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  • Public defence: 2019-03-08 13:15 Gamma, Västerås
    Weishaupt, Hrafn Holger
    Mälardalen University, School of Education, Culture and Communication, Educational Sciences and Mathematics.
    Graph theory based approaches for gene prioritization in biological networks: Application to cancer gene detection in medulloblastoma2019Doctoral thesis, comprehensive summary (Other academic)
    Abstract [en]

    Networks provide an intuitive and highly adaptable means to model relationships between objects. When translated to mathematical graphs, they become further amenable to a plethora of mathematical operations that allow a detailed study of the underlying relational data. Thus, it is not surprising that networks have evolved to a predominant method for analyzing such data in a vast variety of research fields. However, with increasing complexity of the studied problems, application of network modeling also becomes more challenging. Specifically, given a process to be studied, (i) which interactions are important and how can they be modeled, (ii) how can relationships be inferred from complex and potentially noisy data, and (iii) which methods should be used to test hypotheses or answer the relevant questions? This thesis explores the concept and challenges of network analysis in the context of a well-defined application area, i.e. the prediction of cancer genes from biological networks, with an application to medulloblastoma research.

    Medulloblastoma represents the most common malignant brain tumor in children. Currently about 70% of treated patients survive, but they often suffer from permanent cognitive sequelae. Medulloblastoma has previously been shown to harbor at least four distinct molecular subgroups. Related studies have also greatly advanced our understanding of the genetic aberrations associated with MB subgroups. However, to translate such findings to novel and improved therapy options, further insights are required into how the dysregulated genes interact with the rest of the cellular system, how such a cross-talk can drive tumor development, and how the arising tumorigenic processes can be targeted by drugs. Establishing such understanding requires investigations that can address biological processes at a more system-wide level, a task that can be approached through the study of cellular systems as mathematical networks of molecular interactions.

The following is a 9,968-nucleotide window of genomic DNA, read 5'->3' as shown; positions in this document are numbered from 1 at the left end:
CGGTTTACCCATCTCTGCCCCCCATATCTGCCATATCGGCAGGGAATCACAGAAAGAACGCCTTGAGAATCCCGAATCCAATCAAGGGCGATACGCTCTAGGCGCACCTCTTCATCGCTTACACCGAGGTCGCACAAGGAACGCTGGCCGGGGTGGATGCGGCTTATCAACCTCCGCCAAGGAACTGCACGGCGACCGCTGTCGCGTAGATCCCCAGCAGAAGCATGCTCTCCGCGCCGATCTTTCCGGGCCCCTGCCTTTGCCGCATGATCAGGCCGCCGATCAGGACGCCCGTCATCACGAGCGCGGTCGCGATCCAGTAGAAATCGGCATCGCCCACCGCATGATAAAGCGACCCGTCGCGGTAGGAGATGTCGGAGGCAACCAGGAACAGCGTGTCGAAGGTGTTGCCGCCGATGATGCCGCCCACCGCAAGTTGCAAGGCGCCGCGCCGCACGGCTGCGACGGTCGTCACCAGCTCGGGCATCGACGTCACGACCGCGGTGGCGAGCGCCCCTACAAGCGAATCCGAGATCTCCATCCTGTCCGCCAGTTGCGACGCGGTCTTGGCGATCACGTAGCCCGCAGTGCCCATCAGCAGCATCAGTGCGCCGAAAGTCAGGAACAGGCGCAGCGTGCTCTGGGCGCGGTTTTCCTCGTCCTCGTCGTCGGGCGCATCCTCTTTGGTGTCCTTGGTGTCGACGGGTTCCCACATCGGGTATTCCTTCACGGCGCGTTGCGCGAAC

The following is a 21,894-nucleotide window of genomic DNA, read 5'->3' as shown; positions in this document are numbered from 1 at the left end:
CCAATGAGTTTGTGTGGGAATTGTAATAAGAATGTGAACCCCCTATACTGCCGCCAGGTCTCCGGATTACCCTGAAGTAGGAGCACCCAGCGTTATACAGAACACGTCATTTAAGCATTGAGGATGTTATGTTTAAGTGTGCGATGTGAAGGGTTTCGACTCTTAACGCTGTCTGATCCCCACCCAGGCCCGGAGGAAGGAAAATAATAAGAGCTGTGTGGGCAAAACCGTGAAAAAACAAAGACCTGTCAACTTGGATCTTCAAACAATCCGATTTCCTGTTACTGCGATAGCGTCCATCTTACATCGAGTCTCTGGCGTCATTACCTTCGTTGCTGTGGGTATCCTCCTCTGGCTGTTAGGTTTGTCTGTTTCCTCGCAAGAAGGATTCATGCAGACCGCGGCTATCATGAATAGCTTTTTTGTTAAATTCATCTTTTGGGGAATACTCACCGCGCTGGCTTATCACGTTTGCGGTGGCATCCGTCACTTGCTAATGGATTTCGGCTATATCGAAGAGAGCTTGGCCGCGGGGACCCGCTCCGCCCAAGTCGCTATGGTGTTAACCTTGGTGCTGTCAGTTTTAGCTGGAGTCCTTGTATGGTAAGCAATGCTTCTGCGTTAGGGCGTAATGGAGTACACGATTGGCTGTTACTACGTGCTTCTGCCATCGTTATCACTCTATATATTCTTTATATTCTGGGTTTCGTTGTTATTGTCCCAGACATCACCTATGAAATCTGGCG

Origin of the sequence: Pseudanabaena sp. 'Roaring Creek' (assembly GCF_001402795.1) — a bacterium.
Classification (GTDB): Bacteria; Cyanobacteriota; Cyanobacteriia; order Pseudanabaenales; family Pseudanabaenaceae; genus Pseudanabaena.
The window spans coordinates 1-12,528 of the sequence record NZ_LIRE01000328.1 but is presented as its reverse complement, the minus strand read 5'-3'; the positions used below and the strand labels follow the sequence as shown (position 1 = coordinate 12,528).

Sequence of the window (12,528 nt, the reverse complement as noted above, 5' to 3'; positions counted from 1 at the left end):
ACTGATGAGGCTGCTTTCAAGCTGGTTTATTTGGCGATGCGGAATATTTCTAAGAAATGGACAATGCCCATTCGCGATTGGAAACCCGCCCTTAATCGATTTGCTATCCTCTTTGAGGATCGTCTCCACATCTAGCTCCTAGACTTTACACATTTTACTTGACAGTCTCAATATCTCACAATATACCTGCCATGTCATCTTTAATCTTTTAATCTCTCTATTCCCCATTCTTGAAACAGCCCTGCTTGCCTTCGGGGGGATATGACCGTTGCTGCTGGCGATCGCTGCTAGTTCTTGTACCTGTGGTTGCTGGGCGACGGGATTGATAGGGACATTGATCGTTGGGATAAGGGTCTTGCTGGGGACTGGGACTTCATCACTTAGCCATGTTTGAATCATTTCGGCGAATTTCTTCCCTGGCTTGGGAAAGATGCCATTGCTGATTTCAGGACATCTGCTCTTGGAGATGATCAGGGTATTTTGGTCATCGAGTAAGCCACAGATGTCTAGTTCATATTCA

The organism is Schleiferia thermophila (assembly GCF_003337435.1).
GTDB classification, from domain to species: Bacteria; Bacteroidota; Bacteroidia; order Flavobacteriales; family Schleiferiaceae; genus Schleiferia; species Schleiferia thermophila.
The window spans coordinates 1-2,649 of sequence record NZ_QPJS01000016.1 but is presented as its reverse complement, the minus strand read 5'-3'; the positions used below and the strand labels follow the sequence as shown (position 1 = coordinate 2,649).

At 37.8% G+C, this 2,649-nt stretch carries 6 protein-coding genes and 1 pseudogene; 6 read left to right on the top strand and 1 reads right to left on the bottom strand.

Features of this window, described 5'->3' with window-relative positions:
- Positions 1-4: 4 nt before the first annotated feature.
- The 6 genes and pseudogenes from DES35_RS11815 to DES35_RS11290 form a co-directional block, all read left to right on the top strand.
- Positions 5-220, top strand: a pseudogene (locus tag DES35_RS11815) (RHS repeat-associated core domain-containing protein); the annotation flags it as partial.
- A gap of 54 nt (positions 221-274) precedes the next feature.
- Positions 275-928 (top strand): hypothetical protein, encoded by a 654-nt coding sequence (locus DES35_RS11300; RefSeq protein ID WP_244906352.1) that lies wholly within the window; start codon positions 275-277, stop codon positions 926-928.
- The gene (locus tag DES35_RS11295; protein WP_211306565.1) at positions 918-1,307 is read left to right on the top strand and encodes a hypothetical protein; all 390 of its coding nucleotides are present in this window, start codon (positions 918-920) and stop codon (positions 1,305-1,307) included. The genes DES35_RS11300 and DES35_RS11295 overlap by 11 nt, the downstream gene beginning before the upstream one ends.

This thesis discusses the identification of cancer genes from a network perspective, where specific focus is placed on one particular type of network, i.e. so called gene regulatory networks that model relationships between genes at the expression level. The thesis outlines the bridge between biological and mathematical network concepts. Specifically, the computational challenge of inferring such networks from molecular data is presented. Mathematical approaches for analyzing these networks are outlined and it is explored how such methods might be affected by network inference. Further focus is placed on dealing with the challenges of establishing a suitable gene expression dataset for network inference in MB. Finally, the thesis is concluded with an application of various network approaches in a hypothesis-driven study in MB, in which various novel candidate genes were prioritized.  

  • Public defence: 2019-03-19 09:30 Gamma, Västerås
    Du, Jiaying